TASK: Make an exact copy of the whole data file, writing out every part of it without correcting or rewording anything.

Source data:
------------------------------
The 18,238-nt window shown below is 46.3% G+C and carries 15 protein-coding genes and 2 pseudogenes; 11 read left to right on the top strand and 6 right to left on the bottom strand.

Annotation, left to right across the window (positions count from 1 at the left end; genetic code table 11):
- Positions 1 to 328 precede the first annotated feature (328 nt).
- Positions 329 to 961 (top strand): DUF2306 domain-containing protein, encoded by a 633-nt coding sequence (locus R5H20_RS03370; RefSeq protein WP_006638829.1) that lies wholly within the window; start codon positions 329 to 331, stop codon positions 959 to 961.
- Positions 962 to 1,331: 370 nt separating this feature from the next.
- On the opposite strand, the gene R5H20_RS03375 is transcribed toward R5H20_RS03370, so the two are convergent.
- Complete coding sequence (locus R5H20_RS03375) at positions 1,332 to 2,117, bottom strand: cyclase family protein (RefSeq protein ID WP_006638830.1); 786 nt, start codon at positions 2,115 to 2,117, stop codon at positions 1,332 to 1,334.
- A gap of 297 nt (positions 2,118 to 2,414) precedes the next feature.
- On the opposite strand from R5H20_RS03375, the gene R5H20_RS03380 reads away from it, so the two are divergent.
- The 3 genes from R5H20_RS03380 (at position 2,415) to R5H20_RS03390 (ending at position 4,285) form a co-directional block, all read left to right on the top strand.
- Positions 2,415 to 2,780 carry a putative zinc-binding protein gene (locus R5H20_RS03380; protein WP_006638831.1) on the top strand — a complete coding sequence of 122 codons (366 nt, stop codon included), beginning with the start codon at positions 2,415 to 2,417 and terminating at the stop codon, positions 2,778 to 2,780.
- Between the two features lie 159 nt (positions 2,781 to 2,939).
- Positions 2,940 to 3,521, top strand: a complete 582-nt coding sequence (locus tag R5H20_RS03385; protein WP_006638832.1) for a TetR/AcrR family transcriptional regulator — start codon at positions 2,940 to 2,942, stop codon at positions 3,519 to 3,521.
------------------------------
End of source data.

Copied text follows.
The 18,238-nt window shown below is 46.3% G+C and carries 15 protein-coding genes and 2 pseudogenes; 11 read left to right on the top strand and 6 right to left on the bottom strand.

Annotation, left to right across the window (positions count from 1 at the left end; genetic code table 11):
- Positions 1 to 328 precede the first annotated feature (328 nt).
- Positions 329 to 961 (top strand): DUF2306 domain-containing protein, encoded by a 633-nt coding sequence (locus R5H20_RS03370; RefSeq protein WP_006638829.1) that lies wholly within the window; start codon positions 329 to 331, stop codon positions 959 to 961.
- Positions 962 to 1,331: 370 nt separating this feature from the next.
- On the opposite strand, the gene R5H20_RS03375 is transcribed toward R5H20_RS03370, so the two are convergent.
- Complete coding sequence (locus R5H20_RS03375) at positions 1,332 to 2,117, bottom strand: cyclase family protein (RefSeq protein ID WP_006638830.1); 786 nt, start codon at positions 2,115 to 2,117, stop codon at positions 1,332 to 1,334.
- A gap of 297 nt (positions 2,118 to 2,414) precedes the next feature.
- On the opposite strand from R5H20_RS03375, the gene R5H20_RS03380 reads away from it, so the two are divergent.
- The 3 genes from R5H20_RS03380 (at position 2,415) to R5H20_RS03390 (ending at position 4,285) form a co-directional block, all read left to right on the top strand.
- Positions 2,415 to 2,780 carry a putative zinc-binding protein gene (locus R5H20_RS03380; protein WP_006638831.1) on the top strand — a complete coding sequence of 122 codons (366 nt, stop codon included), beginning with the start codon at positions 2,415 to 2,417 and terminating at the stop codon, positions 2,778 to 2,780.
- Between the two features lie 159 nt (positions 2,781 to 2,939).
- Positions 2,940 to 3,521, top strand: a complete 582-nt coding sequence (locus tag R5H20_RS03385; protein WP_006638832.1) for a TetR/AcrR family transcriptional regulator — start codon at positions 2,940 to 2,942, stop codon at positions 3,519 to 3,521.